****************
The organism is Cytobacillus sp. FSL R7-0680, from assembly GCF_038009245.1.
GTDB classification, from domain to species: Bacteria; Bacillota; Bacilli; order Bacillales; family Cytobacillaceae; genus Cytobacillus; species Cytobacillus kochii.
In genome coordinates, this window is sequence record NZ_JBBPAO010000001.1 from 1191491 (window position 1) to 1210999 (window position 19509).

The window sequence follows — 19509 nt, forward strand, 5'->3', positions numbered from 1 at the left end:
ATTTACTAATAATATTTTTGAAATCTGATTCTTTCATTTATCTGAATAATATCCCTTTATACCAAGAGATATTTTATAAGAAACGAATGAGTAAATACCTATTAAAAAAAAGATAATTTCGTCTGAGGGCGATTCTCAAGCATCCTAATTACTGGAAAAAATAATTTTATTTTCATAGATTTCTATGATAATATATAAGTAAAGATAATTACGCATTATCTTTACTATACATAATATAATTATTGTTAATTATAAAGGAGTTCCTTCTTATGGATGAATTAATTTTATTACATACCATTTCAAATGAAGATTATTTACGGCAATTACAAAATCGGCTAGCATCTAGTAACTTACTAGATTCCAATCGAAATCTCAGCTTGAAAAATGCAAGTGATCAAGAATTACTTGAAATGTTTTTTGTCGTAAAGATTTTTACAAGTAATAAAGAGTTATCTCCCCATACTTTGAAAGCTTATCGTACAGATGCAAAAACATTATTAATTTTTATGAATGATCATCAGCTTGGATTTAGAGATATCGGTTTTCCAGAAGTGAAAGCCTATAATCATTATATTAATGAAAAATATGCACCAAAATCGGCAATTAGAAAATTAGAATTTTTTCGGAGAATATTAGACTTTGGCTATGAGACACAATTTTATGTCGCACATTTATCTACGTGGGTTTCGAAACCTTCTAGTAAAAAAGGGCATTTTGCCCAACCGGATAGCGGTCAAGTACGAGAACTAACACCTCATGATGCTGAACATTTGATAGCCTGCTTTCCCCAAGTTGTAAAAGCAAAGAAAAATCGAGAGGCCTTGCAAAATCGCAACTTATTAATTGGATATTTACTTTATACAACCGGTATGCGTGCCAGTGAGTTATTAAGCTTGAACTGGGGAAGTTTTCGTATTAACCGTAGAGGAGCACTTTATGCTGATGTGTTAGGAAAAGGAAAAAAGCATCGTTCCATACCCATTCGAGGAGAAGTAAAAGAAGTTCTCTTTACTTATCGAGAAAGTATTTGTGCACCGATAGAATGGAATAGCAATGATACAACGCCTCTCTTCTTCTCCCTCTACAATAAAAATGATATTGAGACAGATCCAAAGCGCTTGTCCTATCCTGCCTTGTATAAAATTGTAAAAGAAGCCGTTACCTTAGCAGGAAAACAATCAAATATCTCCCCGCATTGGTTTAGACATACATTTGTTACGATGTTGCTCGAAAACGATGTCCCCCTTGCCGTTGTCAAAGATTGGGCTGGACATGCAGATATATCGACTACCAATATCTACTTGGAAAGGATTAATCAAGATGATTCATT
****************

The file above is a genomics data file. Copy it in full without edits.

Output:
The organism is Cytobacillus sp. FSL R7-0680, from assembly GCF_038009245.1.
GTDB classification, from domain to species: Bacteria; Bacillota; Bacilli; order Bacillales; family Cytobacillaceae; genus Cytobacillus; species Cytobacillus kochii.
In genome coordinates, this window is sequence record NZ_JBBPAO010000001.1 from 1191491 (window position 1) to 1210999 (window position 19509).

The window sequence follows — 19509 nt, forward strand, 5'->3', positions numbered from 1 at the left end:
ATTTACTAATAATATTTTTGAAATCTGATTCTTTCATTTATCTGAATAATATCCCTTTATACCAAGAGATATTTTATAAGAAACGAATGAGTAAATACCTATTAAAAAAAAGATAATTTCGTCTGAGGGCGATTCTCAAGCATCCTAATTACTGGAAAAAATAATTTTATTTTCATAGATTTCTATGATAATATATAAGTAAAGATAATTACGCATTATCTTTACTATACATAATATAATTATTGTTAATTATAAAGGAGTTCCTTCTTATGGATGAATTAATTTTATTACATACCATTTCAAATGAAGATTATTTACGGCAATTACAAAATCGGCTAGCATCTAGTAACTTACTAGATTCCAATCGAAATCTCAGCTTGAAAAATGCAAGTGATCAAGAATTACTTGAAATGTTTTTTGTCGTAAAGATTTTTACAAGTAATAAAGAGTTATCTCCCCATACTTTGAAAGCTTATCGTACAGATGCAAAAACATTATTAATTTTTATGAATGATCATCAGCTTGGATTTAGAGATATCGGTTTTCCAGAAGTGAAAGCCTATAATCATTATATTAATGAAAAATATGCACCAAAATCGGCAATTAGAAAATTAGAATTTTTTCGGAGAATATTAGACTTTGGCTATGAGACACAATTTTATGTCGCACATTTATCTACGTGGGTTTCGAAACCTTCTAGTAAAAAAGGGCATTTTGCCCAACCGGATAGCGGTCAAGTACGAGAACTAACACCTCATGATGCTGAACATTTGATAGCCTGCTTTCCCCAAGTTGTAAAAGCAAAGAAAAATCGAGAGGCCTTGCAAAATCGCAACTTATTAATTGGATATTTACTTTATACAACCGGTATGCGTGCCAGTGAGTTATTAAGCTTGAACTGGGGAAGTTTTCGTATTAACCGTAGAGGAGCACTTTATGCTGATGTGTTAGGAAAAGGAAAAAAGCATCGTTCCATACCCATTCGAGGAGAAGTAAAAGAAGTTCTCTTTACTTATCGAGAAAGTATTTGTGCACCGATAGAATGGAATAGCAATGATACAACGCCTCTCTTCTTCTCCCTCTACAATAAAAATGATATTGAGACAGATCCAAAGCGCTTGTCCTATCCTGCCTTGTATAAAATTGTAAAAGAAGCCGTTACCTTAGCAGGAAAACAATCAAATATCTCCCCGCATTGGTTTAGACATACATTTGTTACGATGTTGCTCGAAAACGATGTCCCCCTTGCCGTTGTCAAAGATTGGGCTGGACATGCAGATATATCGACTACCAATATCTACTTGGAAAGGATTAATCAAGATGATTCATT